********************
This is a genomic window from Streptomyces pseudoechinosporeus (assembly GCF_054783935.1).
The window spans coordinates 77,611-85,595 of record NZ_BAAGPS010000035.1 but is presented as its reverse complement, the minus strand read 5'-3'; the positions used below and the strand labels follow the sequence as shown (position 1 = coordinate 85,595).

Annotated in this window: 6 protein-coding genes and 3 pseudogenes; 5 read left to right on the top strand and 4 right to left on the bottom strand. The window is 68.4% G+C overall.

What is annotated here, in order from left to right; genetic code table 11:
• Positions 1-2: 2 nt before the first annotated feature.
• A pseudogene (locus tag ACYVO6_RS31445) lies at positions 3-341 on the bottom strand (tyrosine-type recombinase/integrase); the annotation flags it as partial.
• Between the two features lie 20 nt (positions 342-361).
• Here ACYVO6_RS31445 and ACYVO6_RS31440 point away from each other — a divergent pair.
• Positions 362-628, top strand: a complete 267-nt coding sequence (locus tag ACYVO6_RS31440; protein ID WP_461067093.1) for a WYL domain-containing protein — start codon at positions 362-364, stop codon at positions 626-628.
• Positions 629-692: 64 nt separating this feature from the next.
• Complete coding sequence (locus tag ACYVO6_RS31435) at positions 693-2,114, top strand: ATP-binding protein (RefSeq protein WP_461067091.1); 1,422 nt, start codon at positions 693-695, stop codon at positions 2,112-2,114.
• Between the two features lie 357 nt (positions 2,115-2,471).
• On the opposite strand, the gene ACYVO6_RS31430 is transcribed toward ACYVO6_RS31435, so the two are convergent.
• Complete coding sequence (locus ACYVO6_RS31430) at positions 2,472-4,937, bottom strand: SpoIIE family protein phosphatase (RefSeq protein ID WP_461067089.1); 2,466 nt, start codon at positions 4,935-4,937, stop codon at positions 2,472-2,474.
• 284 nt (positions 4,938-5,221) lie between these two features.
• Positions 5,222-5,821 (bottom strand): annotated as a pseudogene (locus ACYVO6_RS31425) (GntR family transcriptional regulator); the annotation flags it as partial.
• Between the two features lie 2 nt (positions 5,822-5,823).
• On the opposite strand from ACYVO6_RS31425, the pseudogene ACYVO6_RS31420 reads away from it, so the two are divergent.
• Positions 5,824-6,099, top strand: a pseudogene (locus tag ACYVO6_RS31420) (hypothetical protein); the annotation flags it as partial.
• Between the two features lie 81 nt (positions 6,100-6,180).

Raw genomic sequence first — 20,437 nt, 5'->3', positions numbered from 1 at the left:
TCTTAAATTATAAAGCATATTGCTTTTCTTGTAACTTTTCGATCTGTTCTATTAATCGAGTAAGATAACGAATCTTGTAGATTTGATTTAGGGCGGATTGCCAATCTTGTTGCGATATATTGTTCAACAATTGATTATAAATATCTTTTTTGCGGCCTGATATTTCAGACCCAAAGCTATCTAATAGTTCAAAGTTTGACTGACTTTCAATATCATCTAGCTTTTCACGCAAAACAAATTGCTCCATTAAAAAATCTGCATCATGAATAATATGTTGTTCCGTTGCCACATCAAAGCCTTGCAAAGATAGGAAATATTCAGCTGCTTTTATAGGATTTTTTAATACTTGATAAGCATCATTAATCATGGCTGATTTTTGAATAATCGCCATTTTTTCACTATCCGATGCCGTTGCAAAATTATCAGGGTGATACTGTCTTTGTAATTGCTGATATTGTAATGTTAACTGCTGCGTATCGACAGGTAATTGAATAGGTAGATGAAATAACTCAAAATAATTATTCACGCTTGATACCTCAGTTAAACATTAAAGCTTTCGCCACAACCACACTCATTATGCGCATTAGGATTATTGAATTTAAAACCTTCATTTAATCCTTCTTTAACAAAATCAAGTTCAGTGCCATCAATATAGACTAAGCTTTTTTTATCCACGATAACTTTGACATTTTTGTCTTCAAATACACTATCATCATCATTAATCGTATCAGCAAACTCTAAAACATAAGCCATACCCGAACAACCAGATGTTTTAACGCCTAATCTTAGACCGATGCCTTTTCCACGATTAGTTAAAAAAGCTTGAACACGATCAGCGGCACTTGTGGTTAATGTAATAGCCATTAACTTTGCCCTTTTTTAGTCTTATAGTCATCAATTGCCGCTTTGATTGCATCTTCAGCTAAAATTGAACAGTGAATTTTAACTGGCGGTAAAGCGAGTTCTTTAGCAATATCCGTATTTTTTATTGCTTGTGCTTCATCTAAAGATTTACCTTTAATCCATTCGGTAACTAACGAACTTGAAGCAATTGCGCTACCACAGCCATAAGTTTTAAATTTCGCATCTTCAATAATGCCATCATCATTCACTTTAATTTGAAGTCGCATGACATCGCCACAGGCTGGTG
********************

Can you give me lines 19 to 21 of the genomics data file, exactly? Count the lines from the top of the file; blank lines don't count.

• Positions 5,824-6,099, top strand: a pseudogene (locus tag ACYVO6_RS31420) (hypothetical protein); the annotation flags it as partial.
• Between the two features lie 81 nt (positions 6,100-6,180).

Raw genomic sequence first — 20,437 nt, 5'->3', positions numbered from 1 at the left: